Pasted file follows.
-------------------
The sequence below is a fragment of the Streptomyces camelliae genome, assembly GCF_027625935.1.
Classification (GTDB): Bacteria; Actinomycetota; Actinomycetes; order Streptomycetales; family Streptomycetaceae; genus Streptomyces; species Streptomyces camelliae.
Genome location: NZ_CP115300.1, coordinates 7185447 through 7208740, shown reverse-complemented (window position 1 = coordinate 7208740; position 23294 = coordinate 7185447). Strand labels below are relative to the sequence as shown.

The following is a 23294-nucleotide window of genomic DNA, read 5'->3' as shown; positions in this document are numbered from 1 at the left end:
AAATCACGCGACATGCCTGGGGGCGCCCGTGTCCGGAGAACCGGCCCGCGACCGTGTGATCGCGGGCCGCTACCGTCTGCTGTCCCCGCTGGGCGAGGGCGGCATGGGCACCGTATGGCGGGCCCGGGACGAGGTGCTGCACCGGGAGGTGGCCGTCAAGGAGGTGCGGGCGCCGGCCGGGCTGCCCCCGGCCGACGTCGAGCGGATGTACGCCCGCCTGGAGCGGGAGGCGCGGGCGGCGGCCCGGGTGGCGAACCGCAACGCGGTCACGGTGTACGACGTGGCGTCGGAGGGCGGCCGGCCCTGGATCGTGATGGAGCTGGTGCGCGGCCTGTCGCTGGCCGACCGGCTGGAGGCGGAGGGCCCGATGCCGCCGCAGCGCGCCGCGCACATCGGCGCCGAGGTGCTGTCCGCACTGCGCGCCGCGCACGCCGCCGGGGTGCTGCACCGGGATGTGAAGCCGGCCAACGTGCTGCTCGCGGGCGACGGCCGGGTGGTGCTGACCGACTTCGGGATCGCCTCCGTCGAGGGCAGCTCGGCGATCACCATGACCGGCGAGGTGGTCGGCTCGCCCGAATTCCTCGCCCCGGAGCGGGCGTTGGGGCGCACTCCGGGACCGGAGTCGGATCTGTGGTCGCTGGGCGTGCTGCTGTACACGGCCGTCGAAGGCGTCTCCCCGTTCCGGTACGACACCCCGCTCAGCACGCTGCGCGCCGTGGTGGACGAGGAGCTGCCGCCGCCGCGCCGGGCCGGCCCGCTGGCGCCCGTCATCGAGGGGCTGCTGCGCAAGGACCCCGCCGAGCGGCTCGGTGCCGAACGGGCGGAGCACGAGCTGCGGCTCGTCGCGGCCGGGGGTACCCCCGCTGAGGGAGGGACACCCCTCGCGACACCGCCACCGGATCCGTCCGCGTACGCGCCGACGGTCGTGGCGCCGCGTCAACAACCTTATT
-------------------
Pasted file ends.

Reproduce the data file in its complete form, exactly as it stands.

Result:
The sequence below is a fragment of the Streptomyces camelliae genome, assembly GCF_027625935.1.
Classification (GTDB): Bacteria; Actinomycetota; Actinomycetes; order Streptomycetales; family Streptomycetaceae; genus Streptomyces; species Streptomyces camelliae.
Genome location: NZ_CP115300.1, coordinates 7185447 through 7208740, shown reverse-complemented (window position 1 = coordinate 7208740; position 23294 = coordinate 7185447). Strand labels below are relative to the sequence as shown.

The following is a 23294-nucleotide window of genomic DNA, read 5'->3' as shown; positions in this document are numbered from 1 at the left end:
AAATCACGCGACATGCCTGGGGGCGCCCGTGTCCGGAGAACCGGCCCGCGACCGTGTGATCGCGGGCCGCTACCGTCTGCTGTCCCCGCTGGGCGAGGGCGGCATGGGCACCGTATGGCGGGCCCGGGACGAGGTGCTGCACCGGGAGGTGGCCGTCAAGGAGGTGCGGGCGCCGGCCGGGCTGCCCCCGGCCGACGTCGAGCGGATGTACGCCCGCCTGGAGCGGGAGGCGCGGGCGGCGGCCCGGGTGGCGAACCGCAACGCGGTCACGGTGTACGACGTGGCGTCGGAGGGCGGCCGGCCCTGGATCGTGATGGAGCTGGTGCGCGGCCTGTCGCTGGCCGACCGGCTGGAGGCGGAGGGCCCGATGCCGCCGCAGCGCGCCGCGCACATCGGCGCCGAGGTGCTGTCCGCACTGCGCGCCGCGCACGCCGCCGGGGTGCTGCACCGGGATGTGAAGCCGGCCAACGTGCTGCTCGCGGGCGACGGCCGGGTGGTGCTGACCGACTTCGGGATCGCCTCCGTCGAGGGCAGCTCGGCGATCACCATGACCGGCGAGGTGGTCGGCTCGCCCGAATTCCTCGCCCCGGAGCGGGCGTTGGGGCGCACTCCGGGACCGGAGTCGGATCTGTGGTCGCTGGGCGTGCTGCTGTACACGGCCGTCGAAGGCGTCTCCCCGTTCCGGTACGACACCCCGCTCAGCACGCTGCGCGCCGTGGTGGACGAGGAGCTGCCGCCGCCGCGCCGGGCCGGCCCGCTGGCGCCCGTCATCGAGGGGCTGCTGCGCAAGGACCCCGCCGAGCGGCTCGGTGCCGAACGGGCGGAGCACGAGCTGCGGCTCGTCGCGGCCGGGGGTACCCCCGCTGAGGGAGGGACACCCCTCGCGACACCGCCACCGGATCCGTCCGCGTACGCGCCGACGGTCGTGGCGCCGCGTCAACAACCTTATT